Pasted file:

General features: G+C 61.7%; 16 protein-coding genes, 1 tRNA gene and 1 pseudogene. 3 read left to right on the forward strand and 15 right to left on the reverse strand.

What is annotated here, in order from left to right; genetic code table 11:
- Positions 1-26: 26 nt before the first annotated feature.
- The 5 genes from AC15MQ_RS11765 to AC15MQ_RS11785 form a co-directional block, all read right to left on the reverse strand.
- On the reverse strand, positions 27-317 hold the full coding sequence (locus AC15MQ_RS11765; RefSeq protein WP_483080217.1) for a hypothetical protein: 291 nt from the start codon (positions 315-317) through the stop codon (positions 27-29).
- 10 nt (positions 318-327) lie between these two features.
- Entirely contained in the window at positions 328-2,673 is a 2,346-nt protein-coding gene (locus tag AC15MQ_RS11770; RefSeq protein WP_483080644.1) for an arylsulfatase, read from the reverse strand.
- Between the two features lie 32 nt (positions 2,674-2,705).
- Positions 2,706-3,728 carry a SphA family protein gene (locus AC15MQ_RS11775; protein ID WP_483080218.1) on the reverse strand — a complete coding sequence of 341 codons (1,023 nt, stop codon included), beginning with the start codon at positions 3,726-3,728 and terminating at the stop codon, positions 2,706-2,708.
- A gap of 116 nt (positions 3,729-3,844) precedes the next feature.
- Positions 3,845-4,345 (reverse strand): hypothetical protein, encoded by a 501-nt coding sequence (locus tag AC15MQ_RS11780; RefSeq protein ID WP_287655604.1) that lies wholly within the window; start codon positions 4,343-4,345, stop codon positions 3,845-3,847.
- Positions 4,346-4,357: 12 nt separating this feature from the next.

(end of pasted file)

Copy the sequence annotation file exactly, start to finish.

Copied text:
General features: G+C 61.7%; 16 protein-coding genes, 1 tRNA gene and 1 pseudogene. 3 read left to right on the forward strand and 15 right to left on the reverse strand.

What is annotated here, in order from left to right; genetic code table 11:
- Positions 1-26: 26 nt before the first annotated feature.
- The 5 genes from AC15MQ_RS11765 to AC15MQ_RS11785 form a co-directional block, all read right to left on the reverse strand.
- On the reverse strand, positions 27-317 hold the full coding sequence (locus AC15MQ_RS11765; RefSeq protein WP_483080217.1) for a hypothetical protein: 291 nt from the start codon (positions 315-317) through the stop codon (positions 27-29).
- 10 nt (positions 318-327) lie between these two features.
- Entirely contained in the window at positions 328-2,673 is a 2,346-nt protein-coding gene (locus tag AC15MQ_RS11770; RefSeq protein WP_483080644.1) for an arylsulfatase, read from the reverse strand.
- Between the two features lie 32 nt (positions 2,674-2,705).
- Positions 2,706-3,728 carry a SphA family protein gene (locus AC15MQ_RS11775; protein ID WP_483080218.1) on the reverse strand — a complete coding sequence of 341 codons (1,023 nt, stop codon included), beginning with the start codon at positions 3,726-3,728 and terminating at the stop codon, positions 2,706-2,708.
- A gap of 116 nt (positions 3,729-3,844) precedes the next feature.
- Positions 3,845-4,345 (reverse strand): hypothetical protein, encoded by a 501-nt coding sequence (locus tag AC15MQ_RS11780; RefSeq protein ID WP_287655604.1) that lies wholly within the window; start codon positions 4,343-4,345, stop codon positions 3,845-3,847.
- Positions 4,346-4,357: 12 nt separating this feature from the next.